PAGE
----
3. A third member of the group is added and she presents her ideas before hearing the ideas already considered by the first two members. The three-member group then considers all the ideas and options are laid out.
  4. The process is repeated with a fourth member, with time provided for discussion and recommendations for a decision.
  5. After all the information is considered, the group of four reaches a conclusion and presents their ideas to the entire senior staff and the CEO.

My client agreed that this would be an interesting approach to try. We tested it out prior to the next staff meeting with several of the action items on the agenda. To everyone's surprise these stepladder work groups come up with some interesting solutions and proposed decisions. They also said they felt more engaged in the decision-making process.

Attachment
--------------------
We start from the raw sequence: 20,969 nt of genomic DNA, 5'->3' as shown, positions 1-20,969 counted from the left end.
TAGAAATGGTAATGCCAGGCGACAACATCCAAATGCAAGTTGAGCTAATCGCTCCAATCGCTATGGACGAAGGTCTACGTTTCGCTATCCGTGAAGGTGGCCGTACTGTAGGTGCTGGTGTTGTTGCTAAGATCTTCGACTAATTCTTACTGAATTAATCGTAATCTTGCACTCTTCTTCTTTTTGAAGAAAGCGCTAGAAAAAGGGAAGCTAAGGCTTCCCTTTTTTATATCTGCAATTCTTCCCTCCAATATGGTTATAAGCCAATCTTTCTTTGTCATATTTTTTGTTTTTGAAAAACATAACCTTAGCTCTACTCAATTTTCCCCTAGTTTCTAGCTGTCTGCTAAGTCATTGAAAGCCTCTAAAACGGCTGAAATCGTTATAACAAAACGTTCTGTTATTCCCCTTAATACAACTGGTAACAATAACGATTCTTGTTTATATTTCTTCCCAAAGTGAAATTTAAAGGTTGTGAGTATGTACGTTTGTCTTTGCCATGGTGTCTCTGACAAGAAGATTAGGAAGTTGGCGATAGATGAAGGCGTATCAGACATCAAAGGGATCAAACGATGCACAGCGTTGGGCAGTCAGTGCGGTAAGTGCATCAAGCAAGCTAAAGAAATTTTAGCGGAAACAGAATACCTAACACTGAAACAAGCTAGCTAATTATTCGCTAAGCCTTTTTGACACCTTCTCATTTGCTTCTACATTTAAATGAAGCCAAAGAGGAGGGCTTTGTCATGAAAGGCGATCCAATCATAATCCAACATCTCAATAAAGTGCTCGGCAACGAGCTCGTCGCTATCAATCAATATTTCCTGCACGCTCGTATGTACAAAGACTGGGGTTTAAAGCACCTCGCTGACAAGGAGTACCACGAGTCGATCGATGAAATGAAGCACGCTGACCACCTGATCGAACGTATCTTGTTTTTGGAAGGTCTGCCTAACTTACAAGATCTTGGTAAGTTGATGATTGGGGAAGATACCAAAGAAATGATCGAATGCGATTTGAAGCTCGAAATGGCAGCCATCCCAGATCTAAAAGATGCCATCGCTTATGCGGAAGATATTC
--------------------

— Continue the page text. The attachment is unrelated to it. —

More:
When we debriefed from the Stepladder Decision Making Process, team members reported that they liked being "forced into" sharing their ideas because they felt listened to and that their ideas were respected. The CEO told me later that he had never seen his team so animated and involved during their meetings.

Often times we think it requires big steps to make change within our organizations or with our teams, when in fact, small course corrections can often lead to big changes. Alfred Sloan played out his ideas at General Motors over a 35-year period. But some ideas can take root in much less time and we can achieve satisfying results when we learn to tap the wisdom of both the individual and the group.

 

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TED Talks